Harassment of Chen was frequent, soldiers say at court-martial
FAYETTEVILLE, N.C. — The harassment of Pvt. Danny Chen was a near-daily occurrence in the weeks leading up to his death, according to soldiers who testified in a court-martial Thursday.
But Chen's platoon sergeant, Staff Sgt. Blaine Dugas, never knew what was going on at the tiny combat outpost in southern Afghanistan, according to one of his lawyers.
Dugas is the third soldier from Chen's Fort Wainwright, Alaska-based platoon to stand trial on charges related to his death.
Chen, 19, of New York, committed suicide Oct. 3 at Combat Outpost Palace, according to Army officials.
Dugas, 36, of Port Arthur, Texas, is accused in three specifications of dereliction of duty of failing to prevent the mistreatment and abuse that officials said drove Chen to suicide.
He's also accused of making a false official statement to investigators during the probe into mistreatment at Combat Outpost Palace.
According to Criminal Investigation Command agents, Dugas lied when he told them he was not aware of any mistreatment of Chen.
And finally, Dugas was also charged with violating a lawful general order, a crime to which Dugas has pleaded guilty.
That charge pertains to the illegal possession and use of alcohol, namely vodka.
Dugas is being tried in a special court-martial, which means the maximum prison time he can receive is one year.
Sgt. 1st Class Thomas O'Sullivan, Dugas' company first sergeant, testified that Dugas was responsible for making sure his soldiers were taken care of. O'Sullivan said Dugas' responsibility was even more important because they were in a combat zone.
Nine soldiers and two criminal investigators testified Thursday, with many describing the regular abuse of Chen, which came in the form of racial slurs and excessive corrective training.
No one could testify that they ever saw Dugas witness any of the alleged abuse, but prosecutors contend the outpost was so small that Dugas should have been aware of the abuse.
Capt. Sasha Rutizer, a prosecutor, said Dugas inevitably knew of the abuse but did nothing.
"He had an obligation to provide an environment free of degradation," she said in her opening argument. "Because he was so derelict in his duties. . Because he lied. . Evil triumphed."
Guy Womack, a former Marine lieutenant colonel and military judge who now works as a civilian lawyer in Houston, argued on behalf of Dugas.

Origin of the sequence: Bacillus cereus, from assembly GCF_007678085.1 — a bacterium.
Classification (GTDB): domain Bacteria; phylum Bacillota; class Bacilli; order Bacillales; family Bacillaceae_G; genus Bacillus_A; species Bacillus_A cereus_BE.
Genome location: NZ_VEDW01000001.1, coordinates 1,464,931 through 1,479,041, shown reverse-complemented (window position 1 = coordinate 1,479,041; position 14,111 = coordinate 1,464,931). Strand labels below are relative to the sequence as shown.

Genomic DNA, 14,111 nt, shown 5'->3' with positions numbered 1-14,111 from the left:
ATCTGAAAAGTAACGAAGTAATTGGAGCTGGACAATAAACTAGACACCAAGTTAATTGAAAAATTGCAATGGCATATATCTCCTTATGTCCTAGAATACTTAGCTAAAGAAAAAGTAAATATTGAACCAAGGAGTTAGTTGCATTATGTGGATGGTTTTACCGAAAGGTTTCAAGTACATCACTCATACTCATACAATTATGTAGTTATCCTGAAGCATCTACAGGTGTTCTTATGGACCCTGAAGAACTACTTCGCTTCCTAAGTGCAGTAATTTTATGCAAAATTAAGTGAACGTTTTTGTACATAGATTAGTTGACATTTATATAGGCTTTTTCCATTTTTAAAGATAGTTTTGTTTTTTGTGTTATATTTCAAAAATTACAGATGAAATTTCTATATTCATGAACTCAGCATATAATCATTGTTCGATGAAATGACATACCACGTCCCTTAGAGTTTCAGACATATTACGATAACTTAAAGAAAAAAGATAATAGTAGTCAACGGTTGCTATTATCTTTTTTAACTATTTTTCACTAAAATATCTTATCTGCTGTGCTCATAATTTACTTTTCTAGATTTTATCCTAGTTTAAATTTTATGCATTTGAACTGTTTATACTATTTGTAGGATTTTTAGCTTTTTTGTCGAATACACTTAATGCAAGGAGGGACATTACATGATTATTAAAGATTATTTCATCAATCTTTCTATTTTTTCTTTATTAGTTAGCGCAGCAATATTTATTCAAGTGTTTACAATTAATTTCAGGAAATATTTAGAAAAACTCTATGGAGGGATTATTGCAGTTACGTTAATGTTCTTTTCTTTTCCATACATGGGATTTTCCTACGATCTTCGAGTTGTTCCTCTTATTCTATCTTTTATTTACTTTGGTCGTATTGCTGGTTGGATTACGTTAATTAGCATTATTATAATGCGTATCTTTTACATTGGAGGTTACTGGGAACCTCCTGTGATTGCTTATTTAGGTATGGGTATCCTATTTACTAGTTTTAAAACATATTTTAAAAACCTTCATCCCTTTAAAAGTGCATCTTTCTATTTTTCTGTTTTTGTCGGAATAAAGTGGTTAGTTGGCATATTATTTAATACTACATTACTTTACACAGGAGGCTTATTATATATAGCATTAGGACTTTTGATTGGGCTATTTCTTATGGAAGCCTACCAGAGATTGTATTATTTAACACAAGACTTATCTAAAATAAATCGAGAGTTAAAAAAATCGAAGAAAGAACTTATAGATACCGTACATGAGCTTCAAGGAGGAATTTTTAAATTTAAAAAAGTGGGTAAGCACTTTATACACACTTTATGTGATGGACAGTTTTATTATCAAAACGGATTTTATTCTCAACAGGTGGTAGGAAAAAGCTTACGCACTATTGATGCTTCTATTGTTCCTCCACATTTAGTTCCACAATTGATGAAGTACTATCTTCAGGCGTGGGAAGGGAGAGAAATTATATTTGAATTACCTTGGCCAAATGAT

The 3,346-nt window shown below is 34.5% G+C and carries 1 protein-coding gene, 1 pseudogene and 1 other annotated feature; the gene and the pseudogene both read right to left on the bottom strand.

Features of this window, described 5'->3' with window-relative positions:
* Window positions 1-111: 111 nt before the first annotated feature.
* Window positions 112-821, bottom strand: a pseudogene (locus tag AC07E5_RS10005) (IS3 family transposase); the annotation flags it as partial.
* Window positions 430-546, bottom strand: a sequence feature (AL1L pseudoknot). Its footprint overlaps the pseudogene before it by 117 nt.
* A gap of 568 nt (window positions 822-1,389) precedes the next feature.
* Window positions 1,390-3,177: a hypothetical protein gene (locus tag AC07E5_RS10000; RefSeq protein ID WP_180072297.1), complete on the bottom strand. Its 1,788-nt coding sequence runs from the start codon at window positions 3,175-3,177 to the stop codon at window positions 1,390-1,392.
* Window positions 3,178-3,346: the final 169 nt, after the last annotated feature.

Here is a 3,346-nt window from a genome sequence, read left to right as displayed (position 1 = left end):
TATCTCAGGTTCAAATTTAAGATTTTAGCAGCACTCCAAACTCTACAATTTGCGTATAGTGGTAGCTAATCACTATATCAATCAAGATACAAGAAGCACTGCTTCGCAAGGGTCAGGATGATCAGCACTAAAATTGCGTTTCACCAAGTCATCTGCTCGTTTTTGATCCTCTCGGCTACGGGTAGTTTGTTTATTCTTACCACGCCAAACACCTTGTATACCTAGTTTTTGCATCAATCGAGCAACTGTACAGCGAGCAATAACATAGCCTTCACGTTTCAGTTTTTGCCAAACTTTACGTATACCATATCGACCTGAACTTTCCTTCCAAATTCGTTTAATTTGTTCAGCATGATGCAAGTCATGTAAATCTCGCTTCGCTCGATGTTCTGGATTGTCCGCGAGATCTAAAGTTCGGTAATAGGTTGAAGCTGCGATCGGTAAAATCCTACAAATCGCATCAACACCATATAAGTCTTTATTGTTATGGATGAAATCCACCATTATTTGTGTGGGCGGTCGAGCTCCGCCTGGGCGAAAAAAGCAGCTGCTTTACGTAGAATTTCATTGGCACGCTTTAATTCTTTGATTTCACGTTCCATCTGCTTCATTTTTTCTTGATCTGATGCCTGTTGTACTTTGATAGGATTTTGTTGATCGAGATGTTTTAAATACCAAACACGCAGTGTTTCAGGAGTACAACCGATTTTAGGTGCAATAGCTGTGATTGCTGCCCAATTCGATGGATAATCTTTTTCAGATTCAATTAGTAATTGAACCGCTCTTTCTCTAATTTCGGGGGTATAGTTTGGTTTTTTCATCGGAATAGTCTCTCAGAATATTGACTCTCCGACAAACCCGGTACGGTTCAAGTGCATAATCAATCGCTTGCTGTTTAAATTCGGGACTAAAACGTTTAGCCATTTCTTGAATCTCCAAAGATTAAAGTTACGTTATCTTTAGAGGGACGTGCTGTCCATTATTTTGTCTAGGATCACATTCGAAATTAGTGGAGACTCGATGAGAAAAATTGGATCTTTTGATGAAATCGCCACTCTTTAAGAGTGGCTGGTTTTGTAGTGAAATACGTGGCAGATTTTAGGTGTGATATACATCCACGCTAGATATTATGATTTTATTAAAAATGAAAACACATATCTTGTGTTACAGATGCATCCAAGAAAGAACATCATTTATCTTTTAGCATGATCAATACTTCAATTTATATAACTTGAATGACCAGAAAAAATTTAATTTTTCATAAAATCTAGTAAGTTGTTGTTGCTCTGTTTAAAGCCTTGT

He said that Dugas, as well as any other member of the chain of command, could not have read Chen's mind.
Womack said Dugas was unaware of any issues and did nothing to create or allow the environment that officials allege led to Chen's suicide.
Spc. Ryan Offutt, who was convicted Monday of hazing and mistreating Chen, testified about multiple incidents of the abuse, but appeared to waffle between the questioning of prosecutors and Dugas' lawyers.
Offutt repeatedly agreed with both sides about the severity and purpose of the corrective training, often in a seemingly contradictory way.
Sgt. Adam Holcomb, the other soldier who has been convicted of mistreating Chen, could also testify in the case.
Eight soldiers from Chen's unit were charged following Chen's death, which has received national and international media attention.
Chen shot himself in a guard tower at his unit's small outpost in Afghanistan.
Officials said he took his life following weeks of abuse related to his Chinese-American heritage, but defense lawyers at the previous courts-martial have said Chen's troubles centered on his poor military performance and family problems.
They presented evidence that the Chen family had disowned their son, which the Chen family has repeatedly denied.
The trials are being held on Fort Bragg because the soldiers fell under the command of the 82nd Airborne Division while deployed.
Holcomb was sentenced to 30 days in prison, the loss of one rank and the forfeiture of more than $1,100 after a seven-day trial. Offutt was sentenced to six months in prison, demotion to private and a bad conduct discharge following a plea agreement.
Both avoided convictions on the most serious charge levied against the soldiers: negligent homicide.
Dugas is one of two of the soldiers who do not face a negligent homicide charge.
At the start of the court-martial, he told military judge Col. James E. Hardin that he knew it was wrong to drink the vodka, which another soldier received in a care package.
Dugas also admitted to suggesting that the other soldier throw a fragmentation grenade over the compound wall.
For violating the order, Dugas faces a bad conduct discharge, up to a year in prison, demotion to private and the forfeiture of three-fourths of his pay for 12 months.
The prosecution will resume its case this morning at 7:30.